A few days after the clinic opening, I asked Anne Dunkelberg of the Center for Public Policy Priorities if she is optimistic that the new legislative session will bring some progress on these matters. Judicious advocate that she is, she declined to make predictions and pointed to two major unanticipated obstacles likely to affect all state budget planning. "There's the untallied but certain to be large cost of [Hurricane] Ike," she said, "and it's still very unclear what effect the national economic crisis is going to have on state budgets."
Most of the difficulty in Texas health care is of course man-made – not just budget slashes but "rationing by regulation." Dunkelberg pointed out that by simply extending the enrollment period for Medicaid from six months to one year (as it did for the Chidren's Health Insurance Program, which serves families better off), the state could make a major dent in the enormous number (1.9 million) of children without insurance. Moreover, the state is at the latter days of an extremely foolish and wasteful experiment in privatizing eligibility access, a "conservative" project that has left the Health and Human Services Commission with an unworkable computer program manned by only 60% of the staff HHSC had 10 years ago, worn down and shrunken by attrition – all of which had been predicted when the budget-slashing project began.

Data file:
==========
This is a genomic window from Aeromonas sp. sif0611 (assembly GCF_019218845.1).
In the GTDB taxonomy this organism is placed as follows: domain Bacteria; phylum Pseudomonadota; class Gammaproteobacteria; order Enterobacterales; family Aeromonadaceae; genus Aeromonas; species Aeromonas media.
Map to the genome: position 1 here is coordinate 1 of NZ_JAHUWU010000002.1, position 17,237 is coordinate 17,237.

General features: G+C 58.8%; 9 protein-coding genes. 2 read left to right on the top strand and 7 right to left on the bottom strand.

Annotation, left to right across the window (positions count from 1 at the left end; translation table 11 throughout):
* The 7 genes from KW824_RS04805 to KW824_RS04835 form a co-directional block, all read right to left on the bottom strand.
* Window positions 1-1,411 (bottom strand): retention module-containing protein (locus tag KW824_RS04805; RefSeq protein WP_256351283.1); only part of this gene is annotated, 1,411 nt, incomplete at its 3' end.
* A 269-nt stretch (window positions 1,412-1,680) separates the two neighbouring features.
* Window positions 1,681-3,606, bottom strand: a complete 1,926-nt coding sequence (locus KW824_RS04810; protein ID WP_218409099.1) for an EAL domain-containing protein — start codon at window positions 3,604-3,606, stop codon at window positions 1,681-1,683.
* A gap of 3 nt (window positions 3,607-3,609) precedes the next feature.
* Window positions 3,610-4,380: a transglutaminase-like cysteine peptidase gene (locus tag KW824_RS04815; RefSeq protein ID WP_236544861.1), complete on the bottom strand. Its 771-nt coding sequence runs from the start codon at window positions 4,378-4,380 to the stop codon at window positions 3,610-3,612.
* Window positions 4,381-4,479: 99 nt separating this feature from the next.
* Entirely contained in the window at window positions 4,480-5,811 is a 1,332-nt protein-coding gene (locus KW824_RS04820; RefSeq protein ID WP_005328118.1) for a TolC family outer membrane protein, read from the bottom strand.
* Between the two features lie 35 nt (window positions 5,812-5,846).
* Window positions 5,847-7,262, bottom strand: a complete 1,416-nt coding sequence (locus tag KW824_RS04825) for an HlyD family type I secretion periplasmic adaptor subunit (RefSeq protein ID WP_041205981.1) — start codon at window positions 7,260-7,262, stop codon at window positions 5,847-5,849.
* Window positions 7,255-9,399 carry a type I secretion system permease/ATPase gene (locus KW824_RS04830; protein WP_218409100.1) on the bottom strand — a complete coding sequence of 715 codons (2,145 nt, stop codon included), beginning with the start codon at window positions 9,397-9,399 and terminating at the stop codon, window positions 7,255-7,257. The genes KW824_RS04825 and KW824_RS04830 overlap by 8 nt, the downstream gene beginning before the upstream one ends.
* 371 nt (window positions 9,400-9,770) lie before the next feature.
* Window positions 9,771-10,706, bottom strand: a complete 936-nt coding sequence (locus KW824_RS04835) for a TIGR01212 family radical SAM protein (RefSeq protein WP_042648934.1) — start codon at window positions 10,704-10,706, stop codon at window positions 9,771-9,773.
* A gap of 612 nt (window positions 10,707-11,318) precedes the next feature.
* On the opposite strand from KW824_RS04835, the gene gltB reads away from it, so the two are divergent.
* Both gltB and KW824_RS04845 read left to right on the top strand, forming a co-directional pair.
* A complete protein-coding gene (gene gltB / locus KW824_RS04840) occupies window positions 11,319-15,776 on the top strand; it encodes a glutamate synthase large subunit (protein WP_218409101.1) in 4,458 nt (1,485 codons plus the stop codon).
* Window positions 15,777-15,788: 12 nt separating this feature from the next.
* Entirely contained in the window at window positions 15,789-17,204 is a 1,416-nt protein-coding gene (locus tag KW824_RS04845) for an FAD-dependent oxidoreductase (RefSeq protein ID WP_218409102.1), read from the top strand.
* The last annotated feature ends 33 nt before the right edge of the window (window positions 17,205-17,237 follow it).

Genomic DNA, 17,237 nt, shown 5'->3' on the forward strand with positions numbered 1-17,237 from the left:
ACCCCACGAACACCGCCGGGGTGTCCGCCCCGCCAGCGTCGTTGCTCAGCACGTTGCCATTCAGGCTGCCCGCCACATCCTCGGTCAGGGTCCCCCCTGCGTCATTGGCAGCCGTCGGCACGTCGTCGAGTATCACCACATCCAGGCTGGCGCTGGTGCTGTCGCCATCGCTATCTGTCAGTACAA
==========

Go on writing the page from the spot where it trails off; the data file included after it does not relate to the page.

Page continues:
As I began, this might have been the year of health-care reform. The last few weeks, filled with gloomy headlines about economic disaster and government flailing in search of a remedy, have made it seem less and less likely that we will have much of a near-term opportunity to address the glaring public needs, such as health care, that have been neglected in D.C. and at the Capitol for far too long. But when public officials inevitably insist, "There isn't any money," tell them if they can find the money to cure Goldman Sachs and Merrill Lynch, they can find the money to care for mothers and children.